Session Type: ACR Poster Session C
Session Time: 9:00AM-11:00AM
Multiple biologic treatment modalities
are available for managing systemic inflammatory disease states. Patient
preference regarding routes of administration is frequently unclear and has not
been well studied. Existing literature demonstrates that patient involvement and
shared decision-making lead to greater levels of compliance and patient
satisfaction (1). Additionally, correlation with demographic variables may
assist the physician in tailoring individualized patient care. The goal of
this study was to assess openness to and preferences for subcutaneous (SQ)
versus intravenous (IV) routes of medication administration for biologic disease
modifying medications in inflammatory rheumatologic disease states.
Patients from a suburban
outpatient rheumatology practice with a diagnosis of RA, PsA or AS were asked
to complete a survey. Responses were reported anonymously and health care
providers were blinded to results. Consecutive patients during a 3-month
period were queried about their openness to and preferences for the use of a
self administered SQ and/or IV biologic disease modifier. Data was analyzed
using a two sided t-test and ANOVA. Subset analyses of gender, age and disease
state were also explored.
A total of 236 subjects completed
the survey and were considered for analysis (females: 73.7%; mean age: 60
years). Survey participants included 172 subjects with RA, 48 subjects with PsA
and 24 subjects with AS; 107 (46.7%) were naïve to the use of a biologic DMARD.
Openness to SQ and/or IV routes in subjects naïve to biologic disease modifiers
can be seen in Table 1.
Overall, patients preferred IV to
SQ route (34.2% vs. 25.3%, p=0.039) and 31.1% had no preference. Biologically
naive patients preferred IV to SQ (34.0% vs. 18.9%, p=0.013), and 32.1% had no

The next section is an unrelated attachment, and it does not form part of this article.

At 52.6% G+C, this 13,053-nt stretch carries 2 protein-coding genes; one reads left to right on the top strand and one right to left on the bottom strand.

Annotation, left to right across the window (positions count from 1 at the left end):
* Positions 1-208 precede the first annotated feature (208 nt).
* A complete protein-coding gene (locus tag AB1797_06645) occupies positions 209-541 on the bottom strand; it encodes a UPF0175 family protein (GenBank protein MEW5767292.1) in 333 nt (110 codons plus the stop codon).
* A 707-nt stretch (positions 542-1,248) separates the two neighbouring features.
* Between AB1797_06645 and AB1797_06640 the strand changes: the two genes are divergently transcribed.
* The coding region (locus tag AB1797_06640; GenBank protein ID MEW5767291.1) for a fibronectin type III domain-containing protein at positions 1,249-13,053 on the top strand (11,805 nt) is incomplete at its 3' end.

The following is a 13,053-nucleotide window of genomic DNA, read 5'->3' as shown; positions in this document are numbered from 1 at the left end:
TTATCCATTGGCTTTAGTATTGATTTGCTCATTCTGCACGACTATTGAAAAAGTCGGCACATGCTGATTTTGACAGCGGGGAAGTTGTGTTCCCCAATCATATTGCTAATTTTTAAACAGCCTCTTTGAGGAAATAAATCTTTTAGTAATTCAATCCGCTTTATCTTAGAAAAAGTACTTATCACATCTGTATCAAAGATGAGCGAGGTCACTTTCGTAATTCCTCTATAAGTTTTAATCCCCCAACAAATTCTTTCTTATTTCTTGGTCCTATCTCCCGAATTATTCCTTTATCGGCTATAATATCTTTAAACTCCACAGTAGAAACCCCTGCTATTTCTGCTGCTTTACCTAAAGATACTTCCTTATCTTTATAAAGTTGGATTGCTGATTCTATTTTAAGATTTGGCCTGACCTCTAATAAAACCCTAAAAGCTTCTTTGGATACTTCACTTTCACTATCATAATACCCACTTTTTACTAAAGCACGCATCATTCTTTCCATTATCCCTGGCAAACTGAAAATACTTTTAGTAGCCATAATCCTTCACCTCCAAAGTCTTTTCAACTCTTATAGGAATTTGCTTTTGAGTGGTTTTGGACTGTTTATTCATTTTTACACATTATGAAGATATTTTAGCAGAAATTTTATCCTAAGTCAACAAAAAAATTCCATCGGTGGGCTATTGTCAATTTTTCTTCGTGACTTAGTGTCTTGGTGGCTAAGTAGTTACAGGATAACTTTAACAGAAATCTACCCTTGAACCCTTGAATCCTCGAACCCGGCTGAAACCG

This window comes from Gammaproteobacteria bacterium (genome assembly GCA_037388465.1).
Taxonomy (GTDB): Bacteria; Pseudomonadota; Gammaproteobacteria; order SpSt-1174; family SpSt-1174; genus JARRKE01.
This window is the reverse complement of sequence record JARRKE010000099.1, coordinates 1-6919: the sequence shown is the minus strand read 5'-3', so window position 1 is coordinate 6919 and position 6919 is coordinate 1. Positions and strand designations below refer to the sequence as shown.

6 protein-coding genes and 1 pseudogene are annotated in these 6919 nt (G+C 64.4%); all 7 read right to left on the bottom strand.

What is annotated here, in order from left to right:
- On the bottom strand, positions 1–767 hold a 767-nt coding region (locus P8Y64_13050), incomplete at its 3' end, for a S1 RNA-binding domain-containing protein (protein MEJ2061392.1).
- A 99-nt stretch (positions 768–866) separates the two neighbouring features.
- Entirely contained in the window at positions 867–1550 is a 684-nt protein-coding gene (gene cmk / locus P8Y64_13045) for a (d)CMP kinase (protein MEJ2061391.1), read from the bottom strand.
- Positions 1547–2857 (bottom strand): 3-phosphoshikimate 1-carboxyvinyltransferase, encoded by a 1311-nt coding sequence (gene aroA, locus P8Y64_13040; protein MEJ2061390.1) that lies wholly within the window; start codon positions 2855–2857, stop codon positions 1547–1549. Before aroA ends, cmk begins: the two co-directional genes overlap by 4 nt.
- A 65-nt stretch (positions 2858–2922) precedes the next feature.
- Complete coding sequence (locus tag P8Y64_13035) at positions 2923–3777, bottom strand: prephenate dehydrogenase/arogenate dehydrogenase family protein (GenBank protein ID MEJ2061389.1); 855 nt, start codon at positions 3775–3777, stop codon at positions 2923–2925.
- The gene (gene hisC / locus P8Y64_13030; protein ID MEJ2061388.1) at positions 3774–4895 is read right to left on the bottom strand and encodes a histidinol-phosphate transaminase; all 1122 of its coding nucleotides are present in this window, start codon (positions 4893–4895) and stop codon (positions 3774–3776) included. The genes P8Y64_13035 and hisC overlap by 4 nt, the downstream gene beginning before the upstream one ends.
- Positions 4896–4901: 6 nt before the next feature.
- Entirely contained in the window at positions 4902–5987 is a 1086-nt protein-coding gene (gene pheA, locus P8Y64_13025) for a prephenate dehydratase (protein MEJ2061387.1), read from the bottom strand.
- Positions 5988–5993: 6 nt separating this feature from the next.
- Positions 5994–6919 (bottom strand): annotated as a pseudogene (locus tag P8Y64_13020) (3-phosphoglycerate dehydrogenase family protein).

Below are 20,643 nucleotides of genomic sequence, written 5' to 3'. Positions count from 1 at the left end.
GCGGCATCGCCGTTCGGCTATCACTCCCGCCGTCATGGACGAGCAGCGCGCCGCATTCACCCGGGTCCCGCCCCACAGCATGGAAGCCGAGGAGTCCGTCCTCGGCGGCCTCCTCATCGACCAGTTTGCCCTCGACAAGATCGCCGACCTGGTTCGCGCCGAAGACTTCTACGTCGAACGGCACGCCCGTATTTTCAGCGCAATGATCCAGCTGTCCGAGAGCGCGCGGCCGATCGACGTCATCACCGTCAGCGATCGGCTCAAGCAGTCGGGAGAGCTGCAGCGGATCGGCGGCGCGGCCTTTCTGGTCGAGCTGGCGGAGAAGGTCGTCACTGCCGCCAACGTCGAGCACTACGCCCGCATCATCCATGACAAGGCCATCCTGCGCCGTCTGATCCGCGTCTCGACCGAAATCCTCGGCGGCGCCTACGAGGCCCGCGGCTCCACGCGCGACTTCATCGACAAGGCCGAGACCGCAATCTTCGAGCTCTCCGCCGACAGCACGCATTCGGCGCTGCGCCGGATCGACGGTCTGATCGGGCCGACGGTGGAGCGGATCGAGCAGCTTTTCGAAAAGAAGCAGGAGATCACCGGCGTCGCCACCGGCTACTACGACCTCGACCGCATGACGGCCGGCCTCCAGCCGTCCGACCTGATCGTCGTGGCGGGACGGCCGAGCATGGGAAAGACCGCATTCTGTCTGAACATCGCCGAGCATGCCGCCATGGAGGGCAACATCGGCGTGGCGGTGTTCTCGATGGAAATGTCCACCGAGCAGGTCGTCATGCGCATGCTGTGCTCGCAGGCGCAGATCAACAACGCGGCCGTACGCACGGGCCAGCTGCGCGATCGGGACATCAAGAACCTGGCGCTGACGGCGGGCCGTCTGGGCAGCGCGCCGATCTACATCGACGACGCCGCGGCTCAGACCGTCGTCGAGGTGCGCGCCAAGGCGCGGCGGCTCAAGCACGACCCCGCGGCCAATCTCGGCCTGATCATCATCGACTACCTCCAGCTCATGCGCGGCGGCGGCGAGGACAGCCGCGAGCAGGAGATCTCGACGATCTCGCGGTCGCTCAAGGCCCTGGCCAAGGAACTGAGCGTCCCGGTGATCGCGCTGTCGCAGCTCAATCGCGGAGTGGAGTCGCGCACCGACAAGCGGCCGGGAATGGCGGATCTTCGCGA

preference. Patients over the age of 60 preferred IV to SQ (41.4% vs. 12.5%,
p=0.026), while those less than age 40 preferred SQ to IV (50% vs. 27.7%,
p=0.008). Females preferred IV to SQ while males did not have a preference. PsA
patients preferred SQ to IV (45.2% vs. 9.7%, p = 0.001)
while RA patients preferred IV to SQ (36.2% vs. 23.2%, p=0.007).
The results of the survey reveal
that the majority of patients with inflammatory arthritis are open to the use
of biologic agents. Surprisingly, in office infusion was preferred overall to
subcutaneous injection. Differences exist between age groups, gender, disease
and current biologic use. When considered, these variables can aid the
clinician in tailoring care and may also have broader implications on future pharmacologic
1. Lindhiem O, et al., Client
preferences affect treatment satisfaction, completion, and clinical outcome: A
meta-analysis. Clin Psychol Rev. 2014;34(6):506-517.
To cite this abstract in AMA style:Kwiatkowski A, Grisanti L, Grisanti J, Hatem J. Patient Preferences Regarding Route of Biologic Administration in an Inflammatory Arthritis Cohort [abstract]. Arthritis Rheumatol. 2015; 67 (suppl 10). https://acrabstracts.org/abstract/patient-preferences-regarding-route-of-biologic-administration-in-an-inflammatory-arthritis-cohort/. Accessed December 10, 2019.
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